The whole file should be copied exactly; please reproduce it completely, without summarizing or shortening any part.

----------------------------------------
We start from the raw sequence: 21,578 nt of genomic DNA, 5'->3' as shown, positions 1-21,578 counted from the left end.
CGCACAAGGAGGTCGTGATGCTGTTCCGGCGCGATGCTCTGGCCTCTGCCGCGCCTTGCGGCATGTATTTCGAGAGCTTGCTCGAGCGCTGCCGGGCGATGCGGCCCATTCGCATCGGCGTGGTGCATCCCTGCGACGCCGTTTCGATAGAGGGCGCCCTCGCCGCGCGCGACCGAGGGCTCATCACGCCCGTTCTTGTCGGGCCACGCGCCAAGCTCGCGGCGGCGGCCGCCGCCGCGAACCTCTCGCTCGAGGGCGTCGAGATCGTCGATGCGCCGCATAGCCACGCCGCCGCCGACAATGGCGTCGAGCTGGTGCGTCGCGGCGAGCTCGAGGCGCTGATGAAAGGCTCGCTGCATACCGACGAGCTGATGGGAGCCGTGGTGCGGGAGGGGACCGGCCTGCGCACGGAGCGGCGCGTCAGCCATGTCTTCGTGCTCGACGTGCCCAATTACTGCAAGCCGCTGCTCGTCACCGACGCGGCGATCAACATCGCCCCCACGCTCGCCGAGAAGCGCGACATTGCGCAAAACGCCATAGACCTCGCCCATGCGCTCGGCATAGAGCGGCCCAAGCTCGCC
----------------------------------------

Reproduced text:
We start from the raw sequence: 21,578 nt of genomic DNA, 5'->3' as shown, positions 1-21,578 counted from the left end.
CGCACAAGGAGGTCGTGATGCTGTTCCGGCGCGATGCTCTGGCCTCTGCCGCGCCTTGCGGCATGTATTTCGAGAGCTTGCTCGAGCGCTGCCGGGCGATGCGGCCCATTCGCATCGGCGTGGTGCATCCCTGCGACGCCGTTTCGATAGAGGGCGCCCTCGCCGCGCGCGACCGAGGGCTCATCACGCCCGTTCTTGTCGGGCCACGCGCCAAGCTCGCGGCGGCGGCCGCCGCCGCGAACCTCTCGCTCGAGGGCGTCGAGATCGTCGATGCGCCGCATAGCCACGCCGCCGCCGACAATGGCGTCGAGCTGGTGCGTCGCGGCGAGCTCGAGGCGCTGATGAAAGGCTCGCTGCATACCGACGAGCTGATGGGAGCCGTGGTGCGGGAGGGGACCGGCCTGCGCACGGAGCGGCGCGTCAGCCATGTCTTCGTGCTCGACGTGCCCAATTACTGCAAGCCGCTGCTCGTCACCGACGCGGCGATCAACATCGCCCCCACGCTCGCCGAGAAGCGCGACATTGCGCAAAACGCCATAGACCTCGCCCATGCGCTCGGCATAGAGCGGCCCAAGCTCGCC